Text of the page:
Bloomberg Barclays US High Yield – Corporate(0.2)(0.6)4.67.505.934.45
Bloomberg Barclays Municipal Bond(0.7)(0.9)0.74.303.741.31
Bloomberg Barclays Global Aggregate x US (Country)0.3(0.3)(5.8)2.442.941.15
CommoditiesWeekYTD1-Year3-Year5-YearCurrent Level
Crude Oil WTI (NYM $/bbl) Continuous6.29.955.317.09.382.6
Natural Gas (NYM $/mmbtu) Continuous16.621.659.813.75.14.3
Gold NYMEX Near Term ($/ozt)0.1(0.0)(0.9)12.48.81,827.2
Copper Cash Official LME ($/mt)(1.2)(0.2)21.117.710.99,665.0
Currencies1 Week AgoYTD1-Year Ago3-Years Ago5-Years AgoCurrent Level
U.S. Dollar per Euro1.
Japanese Yen per U.S. Dollar115.79115.16104.20108.41114.03114.85
U.S. Dollar per British Pounds1.361.351.361.281.221.37
Data as of 1/12/2022 close except for MSCI EAFE and EM Dividend Yields are as of 12/31/2021

Chart of the Week: Stocks Keep Getting Cheaper

Chart of the Week
Sources: FactSet, Inc.; Bryn Mawr Trust


  • It is important to keep in mind that market price does not always equate to expensive or cheap.
  • Although still expensive by historical standards, the S&P 500’s price-to-earnings ratio (P/E) has fallen as the market has continued to march higher.
  • The S&P 500’s forward P/E ratio peaked at 23.9 on September 2, 2020, with the index trading at 3,580.  As a strengthening economy supports higher earnings expectations, the current P/E ratio stands at 21.0, even as the S&P 500 currently trades at 4,266 (19% higher versus September of 2020). 
  • Persistently strong economic data should continue to support earnings, providing a fundamental foundation for further market advances.

Commentary – Strong performance usually leads to strong performance

It is always hard to invest new cash after a big market run.  However, the data would not support this behavioral bias.  For example, the average return for the S&P 500 three years after a twelve-month rally greater than 50% is 42%.  The average return over the next five years is 65%.  Simply said, strong performance has historically been followed by strong performance.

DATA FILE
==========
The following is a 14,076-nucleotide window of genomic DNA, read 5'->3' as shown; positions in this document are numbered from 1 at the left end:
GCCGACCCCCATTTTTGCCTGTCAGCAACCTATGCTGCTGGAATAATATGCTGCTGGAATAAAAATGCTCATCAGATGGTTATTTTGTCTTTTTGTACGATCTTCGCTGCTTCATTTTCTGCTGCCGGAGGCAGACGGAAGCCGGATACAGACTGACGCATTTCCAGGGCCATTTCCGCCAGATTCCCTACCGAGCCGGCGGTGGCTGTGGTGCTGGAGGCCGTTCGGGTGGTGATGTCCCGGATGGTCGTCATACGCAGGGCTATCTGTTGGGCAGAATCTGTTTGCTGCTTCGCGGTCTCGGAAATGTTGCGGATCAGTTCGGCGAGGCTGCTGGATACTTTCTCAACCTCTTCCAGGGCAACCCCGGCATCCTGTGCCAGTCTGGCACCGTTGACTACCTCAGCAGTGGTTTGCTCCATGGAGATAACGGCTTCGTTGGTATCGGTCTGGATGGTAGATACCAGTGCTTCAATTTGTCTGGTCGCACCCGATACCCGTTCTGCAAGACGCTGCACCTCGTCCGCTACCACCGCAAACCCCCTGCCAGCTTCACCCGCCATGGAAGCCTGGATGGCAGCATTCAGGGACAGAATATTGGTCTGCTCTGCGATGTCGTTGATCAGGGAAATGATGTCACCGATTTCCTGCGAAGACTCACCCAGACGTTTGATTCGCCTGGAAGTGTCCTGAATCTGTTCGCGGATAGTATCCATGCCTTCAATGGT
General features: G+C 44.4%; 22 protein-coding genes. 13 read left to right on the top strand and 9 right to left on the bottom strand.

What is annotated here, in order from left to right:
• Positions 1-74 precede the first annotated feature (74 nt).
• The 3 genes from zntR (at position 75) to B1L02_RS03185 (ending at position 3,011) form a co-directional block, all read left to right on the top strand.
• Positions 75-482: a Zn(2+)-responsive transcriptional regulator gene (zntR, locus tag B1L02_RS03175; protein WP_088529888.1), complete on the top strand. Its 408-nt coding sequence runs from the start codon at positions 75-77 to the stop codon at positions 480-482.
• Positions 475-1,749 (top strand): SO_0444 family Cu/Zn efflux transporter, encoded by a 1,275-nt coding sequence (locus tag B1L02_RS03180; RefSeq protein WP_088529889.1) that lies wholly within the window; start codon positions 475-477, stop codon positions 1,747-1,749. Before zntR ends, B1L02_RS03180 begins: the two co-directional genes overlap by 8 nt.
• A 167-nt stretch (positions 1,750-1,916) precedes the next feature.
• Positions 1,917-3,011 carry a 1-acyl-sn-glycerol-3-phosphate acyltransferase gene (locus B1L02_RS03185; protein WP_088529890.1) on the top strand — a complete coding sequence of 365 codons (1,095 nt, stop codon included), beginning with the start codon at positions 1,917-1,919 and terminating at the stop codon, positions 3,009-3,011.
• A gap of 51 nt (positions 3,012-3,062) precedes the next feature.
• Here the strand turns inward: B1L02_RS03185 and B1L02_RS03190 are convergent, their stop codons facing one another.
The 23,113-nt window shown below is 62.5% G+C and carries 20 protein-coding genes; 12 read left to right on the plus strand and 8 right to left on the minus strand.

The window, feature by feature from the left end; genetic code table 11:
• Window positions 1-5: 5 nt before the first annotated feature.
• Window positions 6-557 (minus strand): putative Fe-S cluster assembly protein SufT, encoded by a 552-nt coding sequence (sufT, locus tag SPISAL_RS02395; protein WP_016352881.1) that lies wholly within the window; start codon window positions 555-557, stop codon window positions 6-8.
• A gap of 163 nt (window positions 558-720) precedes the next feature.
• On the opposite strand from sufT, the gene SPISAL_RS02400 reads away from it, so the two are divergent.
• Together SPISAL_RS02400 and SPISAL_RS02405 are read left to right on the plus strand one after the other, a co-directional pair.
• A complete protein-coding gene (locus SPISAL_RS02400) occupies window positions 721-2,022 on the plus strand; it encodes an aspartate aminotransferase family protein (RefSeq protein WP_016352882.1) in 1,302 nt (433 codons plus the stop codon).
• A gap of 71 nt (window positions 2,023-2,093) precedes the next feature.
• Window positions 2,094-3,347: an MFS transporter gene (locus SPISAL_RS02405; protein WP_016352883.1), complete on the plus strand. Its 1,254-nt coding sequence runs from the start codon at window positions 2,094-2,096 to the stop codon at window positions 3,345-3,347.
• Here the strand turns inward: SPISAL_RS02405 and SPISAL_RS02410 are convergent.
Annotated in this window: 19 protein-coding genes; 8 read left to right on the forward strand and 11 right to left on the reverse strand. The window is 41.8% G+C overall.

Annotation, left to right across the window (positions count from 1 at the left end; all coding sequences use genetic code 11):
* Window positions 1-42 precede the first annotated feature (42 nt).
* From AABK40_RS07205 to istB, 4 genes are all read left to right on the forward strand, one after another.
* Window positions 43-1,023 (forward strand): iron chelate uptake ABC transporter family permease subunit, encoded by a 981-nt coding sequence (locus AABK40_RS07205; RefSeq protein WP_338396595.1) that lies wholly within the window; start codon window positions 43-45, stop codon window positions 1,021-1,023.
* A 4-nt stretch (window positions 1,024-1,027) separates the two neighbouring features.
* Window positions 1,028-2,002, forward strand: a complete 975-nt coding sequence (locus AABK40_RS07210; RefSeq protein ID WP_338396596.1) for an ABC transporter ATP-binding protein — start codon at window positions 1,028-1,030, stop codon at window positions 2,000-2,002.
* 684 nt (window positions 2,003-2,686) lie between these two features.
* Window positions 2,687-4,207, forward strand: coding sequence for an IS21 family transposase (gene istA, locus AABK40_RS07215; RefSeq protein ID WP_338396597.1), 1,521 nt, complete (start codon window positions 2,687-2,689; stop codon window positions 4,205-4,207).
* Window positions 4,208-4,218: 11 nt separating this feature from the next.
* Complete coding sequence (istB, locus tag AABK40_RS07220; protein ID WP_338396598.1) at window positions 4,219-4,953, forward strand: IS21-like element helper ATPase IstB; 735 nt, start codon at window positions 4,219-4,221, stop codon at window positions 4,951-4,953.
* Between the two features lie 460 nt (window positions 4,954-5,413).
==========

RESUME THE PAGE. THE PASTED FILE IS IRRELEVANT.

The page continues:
A look under the surface of today’s market provides additional evidence to support this optimistic view.  In mid-April, 97% of S&P 500 stocks were trading above their own 200-day moving price averages.  This represents a broad market advance, with almost all stocks participating.  It is exceedingly rare to see a market that strong, with only three other readings above 95% over the last forty years – May 1983, January 2004, and October 2009.  One would be correct to assume that such a strong reading may indicate a market that is “overbought”, but that is not the full picture. 

Sources: Bryn Mawr Trust; Robert J. Shiller,

In each of these historical examples, a correction or lengthy pause followed, not dissimilar from the pause we’ve seen in stocks since April, but these periods also represented the early innings of very strong multi-year bull markets.  Perhaps bearish in the very near term, but the momentum and breadth we’ve seen in the stock market are positive when considering a multi-year investment horizon.